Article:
Even the most prolific Instagram users testify that social media can be incredibly toxic. Nevertheless, unfortunately, many teens lack the self-control to quit the app.
Girls are obsessed with the desire to be as beautiful and skinny as unrealistic images that spend hours scrolling, or to have as much fun as other people their age. The Journal cited Facebook’s survey of teenagers in the US and UK as saying many Instagram users felt “unattractive”, “not enough” or anxious about the friendship. after using the app. I bring.
Young people are under a lot of pressure to do more exciting things and make as many good friends as anyone else. Don’t worry if your online friendship is secretly fake and maintained just for that group photo with hundreds of likes.
The girls say they understand social media is a facade and nothing is as good as it looks, but they still find it hard to believe it. To make matters worse, their desire to adhere to incredibly high standards keeps them from being content with their bodies, lifestyle, and relationships. They transform into their “online version” and experience anxiety and depression when they realize that they cannot keep up with their carefully curated online images.
Childhood innocence is let go as a 12-year-old girl faithfully follows a makeup tutorial and wears trendy clothes that mimic the sexy women she’s seen online. Packaged photos, fad diets, and seemingly perfect models online contribute to girls’ eating disorders. Eating disorder experts at Johns Hopkins Hospital have estimated that nearly 50% of its patients have developed eating disorders from social media.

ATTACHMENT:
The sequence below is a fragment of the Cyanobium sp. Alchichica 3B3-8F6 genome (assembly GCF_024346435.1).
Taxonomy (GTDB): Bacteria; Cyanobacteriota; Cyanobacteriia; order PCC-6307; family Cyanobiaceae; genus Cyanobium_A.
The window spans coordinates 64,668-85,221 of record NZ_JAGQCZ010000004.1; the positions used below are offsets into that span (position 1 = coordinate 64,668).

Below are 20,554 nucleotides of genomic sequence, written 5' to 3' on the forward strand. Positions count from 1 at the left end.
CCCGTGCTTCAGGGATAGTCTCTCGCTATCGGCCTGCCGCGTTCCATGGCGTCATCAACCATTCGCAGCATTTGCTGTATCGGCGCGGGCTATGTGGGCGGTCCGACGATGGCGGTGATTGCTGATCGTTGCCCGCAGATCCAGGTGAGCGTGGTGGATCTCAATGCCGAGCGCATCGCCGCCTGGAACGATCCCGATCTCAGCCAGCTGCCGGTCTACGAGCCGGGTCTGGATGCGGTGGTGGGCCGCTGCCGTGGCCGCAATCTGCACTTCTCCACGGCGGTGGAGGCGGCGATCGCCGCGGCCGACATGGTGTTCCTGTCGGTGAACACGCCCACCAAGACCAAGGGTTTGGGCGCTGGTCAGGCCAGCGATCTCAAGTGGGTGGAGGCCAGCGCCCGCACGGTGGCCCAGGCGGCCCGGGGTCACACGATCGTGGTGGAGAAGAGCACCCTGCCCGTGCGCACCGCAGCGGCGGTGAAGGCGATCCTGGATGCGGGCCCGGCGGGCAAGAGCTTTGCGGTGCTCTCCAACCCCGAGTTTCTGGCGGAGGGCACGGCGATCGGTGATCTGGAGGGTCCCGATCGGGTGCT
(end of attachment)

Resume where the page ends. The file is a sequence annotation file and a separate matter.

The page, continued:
Move forward with positivity and hope
Fortunately, users are starting to recognize the detrimental effects of Instagram. Some influencers focus on reality, such as posting unedited photos with photos fitted to the face or unmasked photos with posed photos. He gains popularity by hitting him. Through such transparency, they want to convey the message that life online is unrepresentative and that it is unusual for it to resemble Victoria’s secret model.
Social media has good potential and is not unhealthy for all users. It’s a great way to amplify your political, religious, and personal beliefs. Innovative technology has enabled social media to deliver news and information in an easily digestible format. It’s a powerful way to connect people, but of course it can be incredibly fragmented. It’s also a fun way to keep in touch with your friends and share your favorite photos and memories.
I downloaded Instagram at the end of my third year of high school. After the application to the university is fulfilled according to the rules of the parents. Like everyone else, the ups and downs of the app have warned you not to take what you see online seriously.
Admit that you like to use filters and take “cute” photos with your friends. It’s fun to see what your family and friends are up to, and find recipes, trainings, craft ideas and more in the app.
However, some are only moderately sweet, like eating too much of your favorite treat or watching your favorite TV show. Social networks are no exception.
Teresa Orohan is an opinion member of the USA TODAY Editorial Board and a recent graduate of the University of Notre Dame.